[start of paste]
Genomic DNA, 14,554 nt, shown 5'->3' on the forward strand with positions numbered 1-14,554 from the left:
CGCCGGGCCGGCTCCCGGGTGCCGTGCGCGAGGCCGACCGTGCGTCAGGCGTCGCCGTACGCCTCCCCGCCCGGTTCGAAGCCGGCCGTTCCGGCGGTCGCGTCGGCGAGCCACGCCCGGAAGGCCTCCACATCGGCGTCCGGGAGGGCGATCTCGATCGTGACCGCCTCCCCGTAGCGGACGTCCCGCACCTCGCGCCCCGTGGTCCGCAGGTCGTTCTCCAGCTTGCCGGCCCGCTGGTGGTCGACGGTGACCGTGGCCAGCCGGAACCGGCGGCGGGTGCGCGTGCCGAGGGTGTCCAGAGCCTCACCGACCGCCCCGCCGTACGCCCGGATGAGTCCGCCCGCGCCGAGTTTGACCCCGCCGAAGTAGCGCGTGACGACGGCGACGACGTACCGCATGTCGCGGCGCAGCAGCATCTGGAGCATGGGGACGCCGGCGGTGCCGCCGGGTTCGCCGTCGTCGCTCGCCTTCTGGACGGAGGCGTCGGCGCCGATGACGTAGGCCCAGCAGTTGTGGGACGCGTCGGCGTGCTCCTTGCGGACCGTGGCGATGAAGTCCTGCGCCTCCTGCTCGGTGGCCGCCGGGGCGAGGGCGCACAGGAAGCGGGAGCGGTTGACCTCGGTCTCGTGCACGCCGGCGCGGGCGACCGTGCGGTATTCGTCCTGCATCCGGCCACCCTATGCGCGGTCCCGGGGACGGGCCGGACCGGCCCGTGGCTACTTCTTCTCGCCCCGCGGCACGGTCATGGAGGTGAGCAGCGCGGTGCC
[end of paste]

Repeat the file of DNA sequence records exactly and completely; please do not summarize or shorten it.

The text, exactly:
Genomic DNA, 14,554 nt, shown 5'->3' on the forward strand with positions numbered 1-14,554 from the left:
CGCCGGGCCGGCTCCCGGGTGCCGTGCGCGAGGCCGACCGTGCGTCAGGCGTCGCCGTACGCCTCCCCGCCCGGTTCGAAGCCGGCCGTTCCGGCGGTCGCGTCGGCGAGCCACGCCCGGAAGGCCTCCACATCGGCGTCCGGGAGGGCGATCTCGATCGTGACCGCCTCCCCGTAGCGGACGTCCCGCACCTCGCGCCCCGTGGTCCGCAGGTCGTTCTCCAGCTTGCCGGCCCGCTGGTGGTCGACGGTGACCGTGGCCAGCCGGAACCGGCGGCGGGTGCGCGTGCCGAGGGTGTCCAGAGCCTCACCGACCGCCCCGCCGTACGCCCGGATGAGTCCGCCCGCGCCGAGTTTGACCCCGCCGAAGTAGCGCGTGACGACGGCGACGACGTACCGCATGTCGCGGCGCAGCAGCATCTGGAGCATGGGGACGCCGGCGGTGCCGCCGGGTTCGCCGTCGTCGCTCGCCTTCTGGACGGAGGCGTCGGCGCCGATGACGTAGGCCCAGCAGTTGTGGGACGCGTCGGCGTGCTCCTTGCGGACCGTGGCGATGAAGTCCTGCGCCTCCTGCTCGGTGGCCGCCGGGGCGAGGGCGCACAGGAAGCGGGAGCGGTTGACCTCGGTCTCGTGCACGCCGGCGCGGGCGACCGTGCGGTATTCGTCCTGCATCCGGCCACCCTATGCGCGGTCCCGGGGACGGGCCGGACCGGCCCGTGGCTACTTCTTCTCGCCCCGCGGCACGGTCATGGAGGTGAGCAGCGCGGTGCC